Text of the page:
Re-appeal for windfall tax abolishment


PUTRAJAYA: The Plantation Industries and Commodities Ministry will re-appeal to the Finance Ministry on behalf of oil palm planters to consider abolishing the windfall tax introduced in July 2008 if crude palm oil (CPO) prices climb back to above RM2,000 per tonne.

However, it will not be able to ask the Government to refund the windfall tax collected from July to September last year as requested by oil palm planters following the sharp fall in CPO prices to RM1,800 per tonne currently.

Minister Peter Chin Fah Kui said: “I don’t think planters can seek a refund from the windfall tax but a fairer request will be for the Finance Ministry to revoke the windfall tax.”

Planters are required to pay windfall tax based on a CPO threshold price at RM2,000 per tonne and above.

They stopped paying the tax since last October when CPO traded in the RM1,800 to RM1,850 per tonne range.

Speaking after chairing a meeting between Universiti Pertanian Malaysia and his ministry for bilateral cooperation in research and development, technical know-how, seminars and training activities, Chin also said his ministry was eyeing more barter trade in terms of swapping palm olein (cooking oil) with fertiliser components from the world’s major producing countries.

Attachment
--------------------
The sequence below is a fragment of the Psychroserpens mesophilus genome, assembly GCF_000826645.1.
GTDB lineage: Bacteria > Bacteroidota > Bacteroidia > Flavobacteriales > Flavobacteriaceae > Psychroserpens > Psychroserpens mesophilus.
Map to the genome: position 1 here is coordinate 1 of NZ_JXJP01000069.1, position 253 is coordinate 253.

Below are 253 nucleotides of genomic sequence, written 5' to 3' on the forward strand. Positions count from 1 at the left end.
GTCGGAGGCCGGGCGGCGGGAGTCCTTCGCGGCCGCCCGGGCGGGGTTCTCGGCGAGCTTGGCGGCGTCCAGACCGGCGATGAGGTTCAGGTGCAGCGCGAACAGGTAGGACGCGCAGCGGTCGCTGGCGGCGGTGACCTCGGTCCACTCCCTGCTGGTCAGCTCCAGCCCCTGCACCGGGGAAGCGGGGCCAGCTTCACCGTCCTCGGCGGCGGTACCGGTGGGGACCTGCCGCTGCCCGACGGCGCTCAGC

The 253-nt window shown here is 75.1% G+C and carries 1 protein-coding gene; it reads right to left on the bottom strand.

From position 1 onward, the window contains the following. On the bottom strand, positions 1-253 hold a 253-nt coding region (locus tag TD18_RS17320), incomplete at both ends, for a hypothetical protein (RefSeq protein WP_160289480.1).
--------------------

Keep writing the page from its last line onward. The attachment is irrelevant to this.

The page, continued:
“We will be looking at Syria, Iran, Jordan, Morocco, Cambodia and Vietnam to barter palm olein for potash and potassium, the main raw ingredients for fertiliser,” he added.

The ministry had last month approved about US$20mil worth of such transactions with North Korea.

Such deals are allowed to be undertaken through the Palm Oil Credit and Payment Arrangement set up in 1992 with the support of Bank Negara.

Currently, Malaysia imports most of its fertiliser components from Russia and Canada.

Of the country’s total annual fertiliser consumption of 4.2 million tonnes, oil palm plantation companies take up 2.23 million tonnes, government bodies like Felda, Felcra, Salcra and Risda about 1.07 million tonnes, organisations like National Farmers Organisation (the body responsible for the distribution of subsidised fertiliser) about 270,000 tonnes and smallholders 630,000 tonnes.

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